Shannon Chamber launches new Lean Network

first_imgAdvertisement Enterprise Ireland CEO Julie Sinnamon to join Shannon Chamber Webinar to share advice for companies as they embrace the recovery Email BusinessNewsShannon Chamber launches new Lean NetworkBy Staff Reporter – November 9, 2016 1991 Facebook Shannon Companies Sharing Data on their Preparedness for COVID-19 Shannon training programmes go virtual Quality, Reliability and Cost Rank High in Assessment of Sup-Suppliers by Multinational and Larger Indigenous Companies WhatsApp Twittercenter_img RELATED ARTICLESMORE FROM AUTHOR Print Chamber members hoping for good news on jobs front Launching the new Mid-West Lean Network (from left): Gene Leonard, managing director, LBSPartners; Helen Downes, chief executive, Shannon Chamber; Alan Keogh, plant manager and Neil Enright, GLSS site development leader, Molex Shannon. Photo: Eamon Ward.A NEW business network, aimed at encouraging companies to adopt Lean practices, has been set up for the Mid West region.The brainchild of Shannon Chamber, the Mid-West Lean Network, will be managed by Shannon Chamber, chaired in the first instance by Molex Shannon and directed by LBS Partners. The network is open to businesses across all sectors who wish to learn about and introduce Lean into their organisations.Inaugural network chairman, Neil Enright, GLSS site development leader with Molex stated: “The purpose of the new network is to strengthen and increase an existing culture of Lean within the Shannon and the wider Mid-West region to enable each industry to broaden and strengthen their competitiveness through knowledge sharing and benchmarking against each other and different industries.Sign up for the weekly Limerick Post newsletter Sign Up “We see this as a key enabler to attract new investment and job growth within the region by making each member more cost effective and better service providers by creating long-term value for their customers.“Through collaboration with our academic partner, the University of Limerick, we will work to ensure that a pipeline of relevant programmes is available to help strengthen the requisite skill sets. We will also work with government agencies like IDA and Enterprise Ireland to ensure that our members are aware of and can avail of the funding and support available through these agencies’ Lean programmes.”Speaking at the launch, Shannon Chamber’s chief executive Helen Downes said: “We have been hosting annual Lean in Business seminars since 2011. Their popularity stems from the fact that they give companies the opportunity to see first-hand how Lean works and the benefits that can be derived from becoming Lean.“We looked at the success of a number of Forums we have already established – the CEO and HR Forums in particular – and thought, why not a Lean network along the same lines. The buy-in has been tremendous and I am delighted that Molex’s Neil Enright has agreed to be the first chair, ably assisted by the Shannon Chamber team and, Gene Leonard and Michelle Whelan from LBS Partners.“Based on a poll of 13 topics presented at the launch, a roster of Lean topics will be chosen for a series of monthly Lean workshops, which will commence in January 2017. A number of companies have already volunteered to host some of these workshops in their facilities, which is an amazing buy-in already. As evidenced from the presentations at the Lean seminar, the benefits from introducing Lean are quite staggering and we look forward to witnessing an increased robustness in enterprises gained from adopting Lean.”Contact [email protected] to register interest and membership is free. Linkedin Previous articleSoccer – Janesboro and Moyross clash set for TVNext articleSoccer – FAI unveil new Football Development Officer for Limerick Staff Reporterhttp://www.limerickpost.ie TAGSLean NetworkShannon Chamber Shannon Chamber Webinar to help people cope with the stresses of COVID-19 last_img read more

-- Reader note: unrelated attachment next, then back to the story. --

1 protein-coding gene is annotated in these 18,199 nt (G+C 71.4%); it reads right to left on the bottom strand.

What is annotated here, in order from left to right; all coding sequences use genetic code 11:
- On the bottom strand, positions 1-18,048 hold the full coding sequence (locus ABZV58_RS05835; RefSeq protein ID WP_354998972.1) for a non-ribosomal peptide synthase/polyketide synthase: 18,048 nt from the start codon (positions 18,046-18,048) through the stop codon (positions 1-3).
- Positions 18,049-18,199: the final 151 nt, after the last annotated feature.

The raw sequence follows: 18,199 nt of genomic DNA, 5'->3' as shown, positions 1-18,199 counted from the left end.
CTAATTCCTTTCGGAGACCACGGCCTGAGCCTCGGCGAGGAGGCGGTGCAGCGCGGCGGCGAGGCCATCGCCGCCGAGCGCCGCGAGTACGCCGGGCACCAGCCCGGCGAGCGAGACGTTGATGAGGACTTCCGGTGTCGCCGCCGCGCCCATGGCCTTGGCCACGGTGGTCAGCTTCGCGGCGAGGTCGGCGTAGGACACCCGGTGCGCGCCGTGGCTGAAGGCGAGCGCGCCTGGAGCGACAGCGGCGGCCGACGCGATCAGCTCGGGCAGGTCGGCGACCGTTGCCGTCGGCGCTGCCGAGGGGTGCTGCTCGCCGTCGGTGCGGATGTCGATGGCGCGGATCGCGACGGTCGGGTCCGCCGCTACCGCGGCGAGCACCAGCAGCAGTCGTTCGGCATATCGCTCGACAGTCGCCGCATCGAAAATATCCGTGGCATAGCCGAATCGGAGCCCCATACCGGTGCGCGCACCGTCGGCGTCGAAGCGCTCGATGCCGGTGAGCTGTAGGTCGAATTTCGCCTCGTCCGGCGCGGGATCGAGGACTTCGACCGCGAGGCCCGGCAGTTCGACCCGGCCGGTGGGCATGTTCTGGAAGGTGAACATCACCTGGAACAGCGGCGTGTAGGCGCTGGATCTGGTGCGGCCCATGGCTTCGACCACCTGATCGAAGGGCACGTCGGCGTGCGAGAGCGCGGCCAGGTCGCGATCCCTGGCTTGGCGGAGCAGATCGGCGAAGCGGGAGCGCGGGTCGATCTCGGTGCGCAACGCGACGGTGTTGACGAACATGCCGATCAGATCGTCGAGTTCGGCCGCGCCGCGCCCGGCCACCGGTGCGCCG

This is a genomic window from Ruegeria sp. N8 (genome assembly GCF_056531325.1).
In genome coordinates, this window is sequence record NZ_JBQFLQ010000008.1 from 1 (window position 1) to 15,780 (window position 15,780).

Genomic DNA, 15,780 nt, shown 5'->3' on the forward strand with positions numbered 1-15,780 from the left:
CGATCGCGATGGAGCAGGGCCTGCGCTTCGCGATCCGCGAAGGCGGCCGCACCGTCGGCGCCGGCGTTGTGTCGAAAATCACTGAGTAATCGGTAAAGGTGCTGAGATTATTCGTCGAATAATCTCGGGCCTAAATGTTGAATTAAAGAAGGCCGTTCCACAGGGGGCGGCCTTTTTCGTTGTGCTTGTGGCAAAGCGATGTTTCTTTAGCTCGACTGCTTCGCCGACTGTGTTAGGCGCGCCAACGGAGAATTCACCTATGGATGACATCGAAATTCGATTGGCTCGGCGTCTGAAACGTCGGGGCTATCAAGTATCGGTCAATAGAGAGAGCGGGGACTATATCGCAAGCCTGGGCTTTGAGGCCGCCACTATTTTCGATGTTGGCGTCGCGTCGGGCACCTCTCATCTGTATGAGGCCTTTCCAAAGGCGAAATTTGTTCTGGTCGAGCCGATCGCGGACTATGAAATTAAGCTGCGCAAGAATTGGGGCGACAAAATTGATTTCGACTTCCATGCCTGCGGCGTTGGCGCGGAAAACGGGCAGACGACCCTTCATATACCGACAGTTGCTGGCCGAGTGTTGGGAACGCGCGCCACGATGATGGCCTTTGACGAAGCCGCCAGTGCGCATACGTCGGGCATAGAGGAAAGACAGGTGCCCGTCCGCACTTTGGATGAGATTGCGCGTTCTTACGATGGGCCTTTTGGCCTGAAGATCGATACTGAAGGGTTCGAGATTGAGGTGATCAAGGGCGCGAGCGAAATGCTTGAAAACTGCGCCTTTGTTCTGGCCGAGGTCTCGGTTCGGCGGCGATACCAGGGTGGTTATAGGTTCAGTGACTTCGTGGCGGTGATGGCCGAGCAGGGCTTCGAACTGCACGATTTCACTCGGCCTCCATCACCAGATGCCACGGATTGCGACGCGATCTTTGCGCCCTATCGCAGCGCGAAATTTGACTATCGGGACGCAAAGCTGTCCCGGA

Dining halls seek to decrease waste